Greetings from the Aspen Institute Security Forum, the inaugural—and so far excellent—security and counter-terrorism conference at the Aspen Institute, directed by my friend and colleague Clark Ervin, the former Inspector General of DHS.
The conference is abuzz with the words of Admiral Michael Mullen, Chairman of the Joint Chiefs of Staff, who spoke yesterday and twice raised the topic of terrorist synergies: the joining of forces between previously unrelated and even mutually distrusting terrorist organizations. Having spent the week fighting the fire that was Gen McChrystal’s dismissal and just himself back from a trip to Afghanistan, Pakistan and Israel, it is clear that Adm. Mullen was a man on a mission to identify and address this new phenomenon of terrorist cooperation.
The term and concept are relatively new: there has previously been talk of criminal-terrorist synergies, but in general those reflected local alliances made, if not as a matter of expedience, certainly not with a view towards a global strategy. The trend has existed for a while: as the Hon. Fran Townsend (former Assistant to the President for Homeland Security and Counterterrorism) pointed out today, the trend began early in the Bush Administration: Indonesia’s Jamaat Islamia overtly supporting Al Quaeda; Sudan’s GSPC aligning similarly, etc. But US officials, at least, have taken some comfort in the rifts within Islam and the assumption that, for example, primarly Sunni organizations like Al Quaeda would not join forces with Shiite regimes such as Iran.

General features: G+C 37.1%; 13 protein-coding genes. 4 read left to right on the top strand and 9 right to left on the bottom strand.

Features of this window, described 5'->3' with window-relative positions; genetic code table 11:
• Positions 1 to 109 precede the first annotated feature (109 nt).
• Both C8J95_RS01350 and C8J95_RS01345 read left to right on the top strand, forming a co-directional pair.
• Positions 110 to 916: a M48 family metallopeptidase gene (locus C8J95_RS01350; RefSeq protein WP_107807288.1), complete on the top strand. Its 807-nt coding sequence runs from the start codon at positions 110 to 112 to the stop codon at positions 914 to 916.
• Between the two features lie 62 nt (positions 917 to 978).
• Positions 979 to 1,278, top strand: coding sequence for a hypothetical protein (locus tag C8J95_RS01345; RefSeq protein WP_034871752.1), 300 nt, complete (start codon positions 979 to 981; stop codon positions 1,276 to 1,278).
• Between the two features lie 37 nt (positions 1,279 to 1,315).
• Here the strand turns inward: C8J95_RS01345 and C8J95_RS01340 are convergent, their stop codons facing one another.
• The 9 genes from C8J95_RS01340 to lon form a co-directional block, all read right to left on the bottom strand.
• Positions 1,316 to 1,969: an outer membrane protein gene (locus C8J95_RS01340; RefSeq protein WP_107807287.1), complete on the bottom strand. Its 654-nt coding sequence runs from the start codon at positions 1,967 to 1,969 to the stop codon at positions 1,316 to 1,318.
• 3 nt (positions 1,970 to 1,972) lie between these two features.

Take comfort no longer. There is a palpable sense among officials here that we are now fighting a globally decentralized, cooperating terrorist network which is willing to forego internal idealistic disagreements in favor of the ultimate goal: damaging the West and, specifically, the United States. We have graduated from a multitude of fights against separate entities to a unified fight against global terrorism.